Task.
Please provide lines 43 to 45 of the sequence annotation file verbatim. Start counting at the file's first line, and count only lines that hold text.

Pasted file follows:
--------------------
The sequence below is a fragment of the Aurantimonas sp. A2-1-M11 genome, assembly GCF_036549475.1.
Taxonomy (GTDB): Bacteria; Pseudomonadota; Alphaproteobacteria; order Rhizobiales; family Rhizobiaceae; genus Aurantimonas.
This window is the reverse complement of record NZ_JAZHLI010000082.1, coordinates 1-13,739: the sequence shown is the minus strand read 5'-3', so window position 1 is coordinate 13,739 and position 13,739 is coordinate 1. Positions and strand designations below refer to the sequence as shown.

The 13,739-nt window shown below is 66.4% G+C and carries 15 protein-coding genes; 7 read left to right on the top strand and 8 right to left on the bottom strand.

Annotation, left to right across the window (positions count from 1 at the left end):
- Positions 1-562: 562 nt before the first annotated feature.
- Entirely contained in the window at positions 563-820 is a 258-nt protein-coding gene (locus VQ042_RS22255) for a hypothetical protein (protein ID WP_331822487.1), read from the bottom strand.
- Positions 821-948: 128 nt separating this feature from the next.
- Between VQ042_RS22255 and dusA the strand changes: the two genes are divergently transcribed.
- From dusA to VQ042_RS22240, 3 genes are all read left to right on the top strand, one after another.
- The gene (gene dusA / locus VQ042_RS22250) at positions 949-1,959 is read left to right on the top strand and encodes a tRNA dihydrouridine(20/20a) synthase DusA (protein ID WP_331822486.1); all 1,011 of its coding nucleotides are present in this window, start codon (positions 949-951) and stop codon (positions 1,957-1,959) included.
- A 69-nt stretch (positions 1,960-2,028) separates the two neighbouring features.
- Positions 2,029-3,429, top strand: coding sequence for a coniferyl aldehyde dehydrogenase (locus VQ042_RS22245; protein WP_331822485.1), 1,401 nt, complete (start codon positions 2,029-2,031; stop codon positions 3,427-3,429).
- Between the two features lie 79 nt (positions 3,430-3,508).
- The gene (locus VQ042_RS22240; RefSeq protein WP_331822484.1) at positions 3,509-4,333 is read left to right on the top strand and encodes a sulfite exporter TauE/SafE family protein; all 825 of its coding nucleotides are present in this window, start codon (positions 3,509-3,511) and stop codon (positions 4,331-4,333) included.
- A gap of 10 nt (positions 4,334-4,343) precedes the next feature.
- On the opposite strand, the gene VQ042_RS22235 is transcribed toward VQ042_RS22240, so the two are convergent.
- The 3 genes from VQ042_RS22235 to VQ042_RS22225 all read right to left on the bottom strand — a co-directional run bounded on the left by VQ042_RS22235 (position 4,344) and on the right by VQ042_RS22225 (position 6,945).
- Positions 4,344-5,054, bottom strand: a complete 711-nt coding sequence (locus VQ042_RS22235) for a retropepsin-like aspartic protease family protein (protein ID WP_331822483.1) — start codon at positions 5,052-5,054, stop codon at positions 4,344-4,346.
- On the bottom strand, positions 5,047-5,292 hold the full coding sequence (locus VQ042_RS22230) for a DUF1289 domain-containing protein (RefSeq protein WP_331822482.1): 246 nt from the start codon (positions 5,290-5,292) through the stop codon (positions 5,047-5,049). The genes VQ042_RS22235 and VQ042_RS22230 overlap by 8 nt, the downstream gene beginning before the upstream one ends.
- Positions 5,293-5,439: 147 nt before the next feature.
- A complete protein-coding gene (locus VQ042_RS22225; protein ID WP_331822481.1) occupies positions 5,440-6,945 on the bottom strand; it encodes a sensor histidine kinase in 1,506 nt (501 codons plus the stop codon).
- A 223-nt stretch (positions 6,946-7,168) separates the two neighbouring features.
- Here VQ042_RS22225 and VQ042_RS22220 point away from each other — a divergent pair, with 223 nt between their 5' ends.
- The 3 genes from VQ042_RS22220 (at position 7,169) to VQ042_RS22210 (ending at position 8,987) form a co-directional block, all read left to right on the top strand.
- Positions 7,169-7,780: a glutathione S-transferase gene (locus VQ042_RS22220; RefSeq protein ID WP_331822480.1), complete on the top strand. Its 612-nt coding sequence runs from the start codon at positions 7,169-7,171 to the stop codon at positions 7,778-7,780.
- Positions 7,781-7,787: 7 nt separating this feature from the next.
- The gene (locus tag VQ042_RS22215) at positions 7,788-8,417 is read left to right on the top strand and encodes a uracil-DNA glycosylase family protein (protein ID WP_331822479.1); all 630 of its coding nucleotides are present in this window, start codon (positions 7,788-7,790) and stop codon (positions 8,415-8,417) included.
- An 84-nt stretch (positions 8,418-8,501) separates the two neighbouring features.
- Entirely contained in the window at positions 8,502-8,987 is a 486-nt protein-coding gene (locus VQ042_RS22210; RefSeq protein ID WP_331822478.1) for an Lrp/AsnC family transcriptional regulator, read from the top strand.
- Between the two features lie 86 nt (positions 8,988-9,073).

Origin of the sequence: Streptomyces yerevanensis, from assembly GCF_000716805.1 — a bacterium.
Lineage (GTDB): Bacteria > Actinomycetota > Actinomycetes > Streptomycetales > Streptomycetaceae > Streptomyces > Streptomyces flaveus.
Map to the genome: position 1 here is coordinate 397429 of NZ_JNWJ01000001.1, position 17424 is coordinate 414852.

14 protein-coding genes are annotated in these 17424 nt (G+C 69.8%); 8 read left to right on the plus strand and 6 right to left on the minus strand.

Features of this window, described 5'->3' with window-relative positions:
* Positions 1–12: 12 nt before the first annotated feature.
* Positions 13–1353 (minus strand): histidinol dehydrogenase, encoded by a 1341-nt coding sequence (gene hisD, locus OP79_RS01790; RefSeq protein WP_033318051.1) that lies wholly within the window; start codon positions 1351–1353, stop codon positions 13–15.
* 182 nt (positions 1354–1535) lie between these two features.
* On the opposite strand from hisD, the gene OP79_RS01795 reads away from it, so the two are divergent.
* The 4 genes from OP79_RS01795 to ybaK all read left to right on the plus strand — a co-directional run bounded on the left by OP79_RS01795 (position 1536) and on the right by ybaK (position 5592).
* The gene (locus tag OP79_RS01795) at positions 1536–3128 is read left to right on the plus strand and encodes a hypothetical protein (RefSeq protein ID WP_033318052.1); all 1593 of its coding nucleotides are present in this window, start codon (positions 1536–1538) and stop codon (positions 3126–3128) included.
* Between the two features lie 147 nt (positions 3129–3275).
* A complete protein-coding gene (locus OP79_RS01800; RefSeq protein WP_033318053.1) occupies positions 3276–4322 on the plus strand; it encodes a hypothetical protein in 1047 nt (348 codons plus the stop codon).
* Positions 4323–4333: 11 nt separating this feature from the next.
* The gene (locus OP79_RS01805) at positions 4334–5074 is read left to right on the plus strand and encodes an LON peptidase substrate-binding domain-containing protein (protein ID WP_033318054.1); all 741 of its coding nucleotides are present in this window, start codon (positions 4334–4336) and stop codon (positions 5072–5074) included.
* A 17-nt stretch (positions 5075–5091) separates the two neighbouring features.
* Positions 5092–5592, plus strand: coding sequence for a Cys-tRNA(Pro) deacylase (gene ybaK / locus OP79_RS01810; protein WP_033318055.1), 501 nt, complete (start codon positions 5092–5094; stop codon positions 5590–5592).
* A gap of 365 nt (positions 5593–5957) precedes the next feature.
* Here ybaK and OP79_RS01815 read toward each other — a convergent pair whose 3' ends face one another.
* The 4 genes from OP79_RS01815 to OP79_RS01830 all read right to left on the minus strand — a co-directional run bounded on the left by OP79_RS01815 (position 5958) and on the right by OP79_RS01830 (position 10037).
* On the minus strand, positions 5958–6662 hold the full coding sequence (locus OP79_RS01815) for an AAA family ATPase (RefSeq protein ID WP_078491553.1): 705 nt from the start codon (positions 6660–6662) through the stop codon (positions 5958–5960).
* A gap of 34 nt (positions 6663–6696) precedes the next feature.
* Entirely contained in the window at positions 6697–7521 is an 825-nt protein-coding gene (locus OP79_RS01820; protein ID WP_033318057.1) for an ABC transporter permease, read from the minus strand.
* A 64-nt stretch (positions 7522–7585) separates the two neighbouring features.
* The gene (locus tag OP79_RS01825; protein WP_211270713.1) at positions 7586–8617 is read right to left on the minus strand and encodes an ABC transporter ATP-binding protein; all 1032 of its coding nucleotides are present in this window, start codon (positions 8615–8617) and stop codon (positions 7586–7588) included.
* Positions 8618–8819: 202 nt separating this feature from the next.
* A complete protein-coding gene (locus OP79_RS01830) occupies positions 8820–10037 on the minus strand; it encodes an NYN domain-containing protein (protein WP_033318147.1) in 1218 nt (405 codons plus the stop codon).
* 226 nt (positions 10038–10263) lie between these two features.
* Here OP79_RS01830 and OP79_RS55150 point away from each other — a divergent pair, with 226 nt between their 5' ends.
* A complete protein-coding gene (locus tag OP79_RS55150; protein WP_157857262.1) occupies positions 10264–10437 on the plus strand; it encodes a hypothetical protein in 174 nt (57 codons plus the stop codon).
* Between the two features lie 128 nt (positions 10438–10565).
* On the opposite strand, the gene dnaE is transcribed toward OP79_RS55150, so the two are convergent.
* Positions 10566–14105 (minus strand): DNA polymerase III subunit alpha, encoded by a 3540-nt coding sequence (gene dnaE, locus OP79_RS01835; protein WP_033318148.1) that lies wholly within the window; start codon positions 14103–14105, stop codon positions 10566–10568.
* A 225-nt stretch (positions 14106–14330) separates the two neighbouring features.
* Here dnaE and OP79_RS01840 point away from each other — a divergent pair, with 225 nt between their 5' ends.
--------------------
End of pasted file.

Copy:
* Between the two features lie 147 nt (positions 3129–3275).
* A complete protein-coding gene (locus OP79_RS01800; RefSeq protein WP_033318053.1) occupies positions 3276–4322 on the plus strand; it encodes a hypothetical protein in 1047 nt (348 codons plus the stop codon).
* Positions 4323–4333: 11 nt separating this feature from the next.